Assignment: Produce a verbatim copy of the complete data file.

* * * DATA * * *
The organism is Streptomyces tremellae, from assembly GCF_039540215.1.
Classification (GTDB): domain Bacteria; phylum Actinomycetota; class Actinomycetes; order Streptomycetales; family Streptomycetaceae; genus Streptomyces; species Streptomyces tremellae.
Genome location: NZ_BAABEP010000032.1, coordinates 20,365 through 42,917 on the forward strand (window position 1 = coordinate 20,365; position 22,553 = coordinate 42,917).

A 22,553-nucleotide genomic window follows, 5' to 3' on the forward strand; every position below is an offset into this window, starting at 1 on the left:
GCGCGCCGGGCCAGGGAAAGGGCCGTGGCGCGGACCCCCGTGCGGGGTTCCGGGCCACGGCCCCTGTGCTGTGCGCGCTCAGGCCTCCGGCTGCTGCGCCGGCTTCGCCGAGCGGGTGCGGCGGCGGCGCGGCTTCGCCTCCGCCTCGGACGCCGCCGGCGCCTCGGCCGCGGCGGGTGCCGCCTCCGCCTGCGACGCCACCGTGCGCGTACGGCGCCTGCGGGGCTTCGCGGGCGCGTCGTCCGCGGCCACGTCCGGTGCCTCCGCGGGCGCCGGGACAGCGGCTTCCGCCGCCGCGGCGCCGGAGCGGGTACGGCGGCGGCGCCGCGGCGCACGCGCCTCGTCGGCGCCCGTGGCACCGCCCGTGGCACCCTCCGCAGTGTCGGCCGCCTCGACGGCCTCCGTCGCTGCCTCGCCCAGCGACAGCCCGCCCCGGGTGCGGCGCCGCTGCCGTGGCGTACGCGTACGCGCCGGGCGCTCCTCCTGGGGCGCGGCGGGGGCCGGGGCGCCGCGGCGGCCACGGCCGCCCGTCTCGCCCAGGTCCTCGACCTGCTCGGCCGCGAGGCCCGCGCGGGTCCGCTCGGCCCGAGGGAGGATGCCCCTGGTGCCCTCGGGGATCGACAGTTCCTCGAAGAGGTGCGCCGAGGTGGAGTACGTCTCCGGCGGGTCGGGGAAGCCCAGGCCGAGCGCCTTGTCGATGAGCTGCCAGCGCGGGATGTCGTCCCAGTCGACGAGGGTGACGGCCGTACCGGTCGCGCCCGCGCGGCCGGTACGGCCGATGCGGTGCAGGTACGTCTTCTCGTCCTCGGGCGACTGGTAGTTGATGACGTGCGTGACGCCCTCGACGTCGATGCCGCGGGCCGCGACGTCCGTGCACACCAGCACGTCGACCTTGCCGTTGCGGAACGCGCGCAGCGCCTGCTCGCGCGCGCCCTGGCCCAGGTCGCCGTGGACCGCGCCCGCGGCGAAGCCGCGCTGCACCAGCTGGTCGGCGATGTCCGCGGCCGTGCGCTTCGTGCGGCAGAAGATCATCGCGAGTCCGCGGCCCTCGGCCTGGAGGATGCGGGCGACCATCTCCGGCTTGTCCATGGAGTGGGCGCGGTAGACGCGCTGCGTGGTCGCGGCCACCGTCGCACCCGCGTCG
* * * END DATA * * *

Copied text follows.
The organism is Streptomyces tremellae, from assembly GCF_039540215.1.
Classification (GTDB): domain Bacteria; phylum Actinomycetota; class Actinomycetes; order Streptomycetales; family Streptomycetaceae; genus Streptomyces; species Streptomyces tremellae.
Genome location: NZ_BAABEP010000032.1, coordinates 20,365 through 42,917 on the forward strand (window position 1 = coordinate 20,365; position 22,553 = coordinate 42,917).

A 22,553-nucleotide genomic window follows, 5' to 3' on the forward strand; every position below is an offset into this window, starting at 1 on the left:
GCGCGCCGGGCCAGGGAAAGGGCCGTGGCGCGGACCCCCGTGCGGGGTTCCGGGCCACGGCCCCTGTGCTGTGCGCGCTCAGGCCTCCGGCTGCTGCGCCGGCTTCGCCGAGCGGGTGCGGCGGCGGCGCGGCTTCGCCTCCGCCTCGGACGCCGCCGGCGCCTCGGCCGCGGCGGGTGCCGCCTCCGCCTGCGACGCCACCGTGCGCGTACGGCGCCTGCGGGGCTTCGCGGGCGCGTCGTCCGCGGCCACGTCCGGTGCCTCCGCGGGCGCCGGGACAGCGGCTTCCGCCGCCGCGGCGCCGGAGCGGGTACGGCGGCGGCGCCGCGGCGCACGCGCCTCGTCGGCGCCCGTGGCACCGCCCGTGGCACCCTCCGCAGTGTCGGCCGCCTCGACGGCCTCCGTCGCTGCCTCGCCCAGCGACAGCCCGCCCCGGGTGCGGCGCCGCTGCCGTGGCGTACGCGTACGCGCCGGGCGCTCCTCCTGGGGCGCGGCGGGGGCCGGGGCGCCGCGGCGGCCACGGCCGCCCGTCTCGCCCAGGTCCTCGACCTGCTCGGCCGCGAGGCCCGCGCGGGTCCGCTCGGCCCGAGGGAGGATGCCCCTGGTGCCCTCGGGGATCGACAGTTCCTCGAAGAGGTGCGCCGAGGTGGAGTACGTCTCCGGCGGGTCGGGGAAGCCCAGGCCGAGCGCCTTGTCGATGAGCTGCCAGCGCGGGATGTCGTCCCAGTCGACGAGGGTGACGGCCGTACCGGTCGCGCCCGCGCGGCCGGTACGGCCGATGCGGTGCAGGTACGTCTTCTCGTCCTCGGGCGACTGGTAGTTGATGACGTGCGTGACGCCCTCGACGTCGATGCCGCGGGCCGCGACGTCCGTGCACACCAGCACGTCGACCTTGCCGTTGCGGAACGCGCGCAGCGCCTGCTCGCGCGCGCCCTGGCCCAGGTCGCCGTGGACCGCGCCCGCGGCGAAGCCGCGCTGCACCAGCTGGTCGGCGATGTCCGCGGCCGTGCGCTTCGTGCGGCAGAAGATCATCGCGAGTCCGCGGCCCTCGGCCTGGAGGATGCGGGCGACCATCTCCGGCTTGTCCATGGAGTGGGCGCGGTAGACGCGCTGCGTGGTCGCGGCCACCGTCGCACCCGCGTCG